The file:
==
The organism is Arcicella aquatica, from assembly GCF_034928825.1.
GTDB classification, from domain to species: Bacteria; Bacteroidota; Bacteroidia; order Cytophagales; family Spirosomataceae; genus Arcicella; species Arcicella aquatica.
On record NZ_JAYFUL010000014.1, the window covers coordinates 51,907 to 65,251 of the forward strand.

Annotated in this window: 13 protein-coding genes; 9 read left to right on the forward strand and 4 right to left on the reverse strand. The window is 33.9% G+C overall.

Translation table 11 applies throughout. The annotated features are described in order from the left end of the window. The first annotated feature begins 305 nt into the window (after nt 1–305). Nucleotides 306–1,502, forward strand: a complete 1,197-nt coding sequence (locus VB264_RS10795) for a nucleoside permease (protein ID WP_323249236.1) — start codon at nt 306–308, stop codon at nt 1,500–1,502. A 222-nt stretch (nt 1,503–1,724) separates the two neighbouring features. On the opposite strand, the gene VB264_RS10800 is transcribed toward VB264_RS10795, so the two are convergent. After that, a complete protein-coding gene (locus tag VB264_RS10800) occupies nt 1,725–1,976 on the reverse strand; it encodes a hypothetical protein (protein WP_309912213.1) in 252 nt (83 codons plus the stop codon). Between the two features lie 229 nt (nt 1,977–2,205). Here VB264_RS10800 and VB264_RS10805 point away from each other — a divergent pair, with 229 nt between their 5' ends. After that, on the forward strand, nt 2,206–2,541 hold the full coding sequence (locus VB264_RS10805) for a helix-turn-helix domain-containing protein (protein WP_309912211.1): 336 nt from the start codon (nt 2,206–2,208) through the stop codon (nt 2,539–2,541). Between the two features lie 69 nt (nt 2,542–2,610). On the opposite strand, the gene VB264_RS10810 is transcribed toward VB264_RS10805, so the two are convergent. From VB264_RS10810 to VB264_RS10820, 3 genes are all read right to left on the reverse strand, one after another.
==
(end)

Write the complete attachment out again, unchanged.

The organism is Arcicella aquatica, from assembly GCF_034928825.1.
GTDB classification, from domain to species: Bacteria; Bacteroidota; Bacteroidia; order Cytophagales; family Spirosomataceae; genus Arcicella; species Arcicella aquatica.
On record NZ_JAYFUL010000014.1, the window covers coordinates 51,907 to 65,251 of the forward strand.

Annotated in this window: 13 protein-coding genes; 9 read left to right on the forward strand and 4 right to left on the reverse strand. The window is 33.9% G+C overall.

Translation table 11 applies throughout. The annotated features are described in order from the left end of the window. The first annotated feature begins 305 nt into the window (after nt 1–305). Nucleotides 306–1,502, forward strand: a complete 1,197-nt coding sequence (locus VB264_RS10795) for a nucleoside permease (protein ID WP_323249236.1) — start codon at nt 306–308, stop codon at nt 1,500–1,502. A 222-nt stretch (nt 1,503–1,724) separates the two neighbouring features. On the opposite strand, the gene VB264_RS10800 is transcribed toward VB264_RS10795, so the two are convergent. After that, a complete protein-coding gene (locus tag VB264_RS10800) occupies nt 1,725–1,976 on the reverse strand; it encodes a hypothetical protein (protein WP_309912213.1) in 252 nt (83 codons plus the stop codon). Between the two features lie 229 nt (nt 1,977–2,205). Here VB264_RS10800 and VB264_RS10805 point away from each other — a divergent pair, with 229 nt between their 5' ends. After that, on the forward strand, nt 2,206–2,541 hold the full coding sequence (locus VB264_RS10805) for a helix-turn-helix domain-containing protein (protein WP_309912211.1): 336 nt from the start codon (nt 2,206–2,208) through the stop codon (nt 2,539–2,541). Between the two features lie 69 nt (nt 2,542–2,610). On the opposite strand, the gene VB264_RS10810 is transcribed toward VB264_RS10805, so the two are convergent. From VB264_RS10810 to VB264_RS10820, 3 genes are all read right to left on the reverse strand, one after another.